Wax (Blue Star Books, 324 pages), by Therese Ambrosi Smith, is a novel set in the 1940s that mixes a coming of age story with a mystery. It is a piece of historical fiction as well, taking its inspiration from the struggles that women faced as they went into and out of employment for the war effort during World War II. It centers on the stories of three Rosie the Riveters who bond while working together at the Kaiser Permanente shipyards in Richmond, California. During the day they help to build the Liberty ships that kept the Allied effort well-supplied, while at night they grow close together and bond like sisters.   

Each of the three major characters comes to Richmond, California to escape the limited options facing independently minded women in the 1940s. Matilda “Tilly” Bettencourt leaves her family in San Mateo County so that she can do more then be a waitress at their restaurant. Inspired by an advertisement starring Katherine Hepburn, she wants to do her part for the war effort and make her mark in a world previously reserved for men. Meanwhile, Doris Jura decides to give up her life selling cosmetics in Pittsburgh in order to try something more exciting on the West Coast. She quickly becomes something of a celebrity in the shipyards for scoring at the top of the aptitude tests the company gives. Finally, there is Sylvia Manning, who is the oldest of the group and from Kansas City. She comes to California seeking a new start after a failed romance with another woman. 

The first part of the novel deals with their daily life in the shipyards, showing the difficulties that women came to face during this period, as well as their personal sense of accomplishment at helping the country win the war. It focuses in particular on the development of Tilly as she emerges from her sheltered and secluded life to learn the tricks of the shipbuilding trade. Even though her home is the closet to Richmond of all the characters, in a psychological sense she travels the furthest to get there. It might be hard to imagine now, but the Bay Area was not as always developed as it is today. Of particular shock to her is seeing a colored person for the first time. However, this will not startle her as much as when she realizes she has romantic feelings for Sylvia. Times being what they were, Tilly has to keep this affection to herself.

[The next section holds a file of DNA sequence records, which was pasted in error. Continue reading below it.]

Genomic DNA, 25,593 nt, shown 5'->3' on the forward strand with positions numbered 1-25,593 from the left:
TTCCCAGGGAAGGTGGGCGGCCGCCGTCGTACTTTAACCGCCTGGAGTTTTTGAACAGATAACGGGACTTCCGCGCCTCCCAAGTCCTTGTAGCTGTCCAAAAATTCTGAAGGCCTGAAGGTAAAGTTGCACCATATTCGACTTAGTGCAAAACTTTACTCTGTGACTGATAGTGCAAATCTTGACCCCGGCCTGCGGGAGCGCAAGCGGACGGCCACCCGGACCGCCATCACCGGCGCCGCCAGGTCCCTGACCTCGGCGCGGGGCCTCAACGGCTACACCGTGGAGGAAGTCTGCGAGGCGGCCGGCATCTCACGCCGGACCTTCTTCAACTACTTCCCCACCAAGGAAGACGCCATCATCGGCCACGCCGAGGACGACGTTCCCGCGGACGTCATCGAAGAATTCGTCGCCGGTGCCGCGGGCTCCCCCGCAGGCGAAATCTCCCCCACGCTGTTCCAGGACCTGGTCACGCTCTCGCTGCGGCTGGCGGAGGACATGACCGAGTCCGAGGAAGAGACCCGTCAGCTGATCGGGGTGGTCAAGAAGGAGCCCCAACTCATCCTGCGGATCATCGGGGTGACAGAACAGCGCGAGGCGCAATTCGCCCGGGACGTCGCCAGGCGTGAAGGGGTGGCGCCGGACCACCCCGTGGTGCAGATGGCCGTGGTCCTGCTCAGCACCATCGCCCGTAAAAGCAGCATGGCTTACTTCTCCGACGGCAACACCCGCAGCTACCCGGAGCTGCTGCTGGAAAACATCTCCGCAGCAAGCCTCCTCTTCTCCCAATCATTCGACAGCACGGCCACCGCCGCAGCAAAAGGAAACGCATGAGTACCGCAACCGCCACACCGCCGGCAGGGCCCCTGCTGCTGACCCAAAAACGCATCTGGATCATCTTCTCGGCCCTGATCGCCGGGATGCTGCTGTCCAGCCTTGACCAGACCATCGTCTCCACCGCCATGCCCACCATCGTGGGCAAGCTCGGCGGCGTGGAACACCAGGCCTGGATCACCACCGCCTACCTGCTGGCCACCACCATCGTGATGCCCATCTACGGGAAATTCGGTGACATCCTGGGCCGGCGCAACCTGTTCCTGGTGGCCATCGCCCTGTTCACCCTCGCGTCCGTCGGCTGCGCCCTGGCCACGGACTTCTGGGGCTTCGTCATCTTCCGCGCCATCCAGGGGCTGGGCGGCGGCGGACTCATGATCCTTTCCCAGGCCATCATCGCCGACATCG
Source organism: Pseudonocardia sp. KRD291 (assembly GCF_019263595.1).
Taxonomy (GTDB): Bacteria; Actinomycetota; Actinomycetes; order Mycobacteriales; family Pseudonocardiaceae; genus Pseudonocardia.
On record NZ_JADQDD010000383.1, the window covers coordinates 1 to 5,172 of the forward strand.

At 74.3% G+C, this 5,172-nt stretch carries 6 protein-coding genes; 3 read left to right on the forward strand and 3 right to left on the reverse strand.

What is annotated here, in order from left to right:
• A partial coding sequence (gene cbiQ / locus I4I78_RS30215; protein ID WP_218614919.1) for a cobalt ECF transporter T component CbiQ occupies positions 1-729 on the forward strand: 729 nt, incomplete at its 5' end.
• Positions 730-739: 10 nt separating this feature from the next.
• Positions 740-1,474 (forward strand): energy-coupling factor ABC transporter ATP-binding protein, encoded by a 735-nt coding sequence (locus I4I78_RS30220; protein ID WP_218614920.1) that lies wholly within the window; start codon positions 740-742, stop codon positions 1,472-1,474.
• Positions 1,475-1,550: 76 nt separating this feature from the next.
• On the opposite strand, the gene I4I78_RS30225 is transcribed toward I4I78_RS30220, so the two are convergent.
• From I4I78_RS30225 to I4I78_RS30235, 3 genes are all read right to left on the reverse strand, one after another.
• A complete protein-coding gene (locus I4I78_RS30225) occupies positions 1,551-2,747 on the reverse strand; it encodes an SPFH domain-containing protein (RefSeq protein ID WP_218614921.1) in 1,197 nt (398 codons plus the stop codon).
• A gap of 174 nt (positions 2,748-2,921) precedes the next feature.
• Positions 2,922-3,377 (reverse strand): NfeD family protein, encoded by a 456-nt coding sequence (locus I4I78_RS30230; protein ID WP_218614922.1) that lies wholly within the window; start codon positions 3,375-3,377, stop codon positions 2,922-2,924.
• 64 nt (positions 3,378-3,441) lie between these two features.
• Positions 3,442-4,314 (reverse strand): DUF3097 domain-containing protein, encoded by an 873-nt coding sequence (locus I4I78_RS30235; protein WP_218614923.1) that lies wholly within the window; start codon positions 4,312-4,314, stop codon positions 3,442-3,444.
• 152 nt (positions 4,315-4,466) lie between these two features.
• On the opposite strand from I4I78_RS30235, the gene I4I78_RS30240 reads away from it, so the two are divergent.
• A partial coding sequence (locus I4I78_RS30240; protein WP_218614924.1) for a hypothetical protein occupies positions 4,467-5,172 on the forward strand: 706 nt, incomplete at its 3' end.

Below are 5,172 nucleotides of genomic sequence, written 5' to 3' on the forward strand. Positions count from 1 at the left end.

During their time in the shipyards, the three women learn new skills, gain a greater sense of their self-worth, and deal with their new found freedom by going to bars, movies, and clubs. However, there are still limitations to what they are allowed to do because they are female. Despite the opportunities that the war has opened up for them, the characters face discrimination in pay and participating in unions. Just like all the other Rosies, they also understand that once the conflict is over, they will have to vacate their positions in favor of the men returning from overseas. So it is with mixed feelings that Tilly, Doris, and Sylvia greet the news of the Nazi surrender. On one hand they are happy for peace and victory, on the other, they know it means a return to the world they tried to leave behind. 

Just as they predicted, work in the shipyards slows down and the three women are laid off. Their services, though appreciated, are no longer needed. Tilly and Doris decide to go into business together making candles using the paraffin wax that they came across while building Liberty ships. They will build a factory near Tilly’s house on property Doris has inherited from a recently deceased uncle. Sylvia, however, has no long term plans. She is interested in buying one of the trailers they were housed in at the shipyards and taking it across America to tour the countryside. But this dream never materializes. After saying goodbye to Tilly and Doris, she moves to Reno and lives a largely uneventful and isolated life.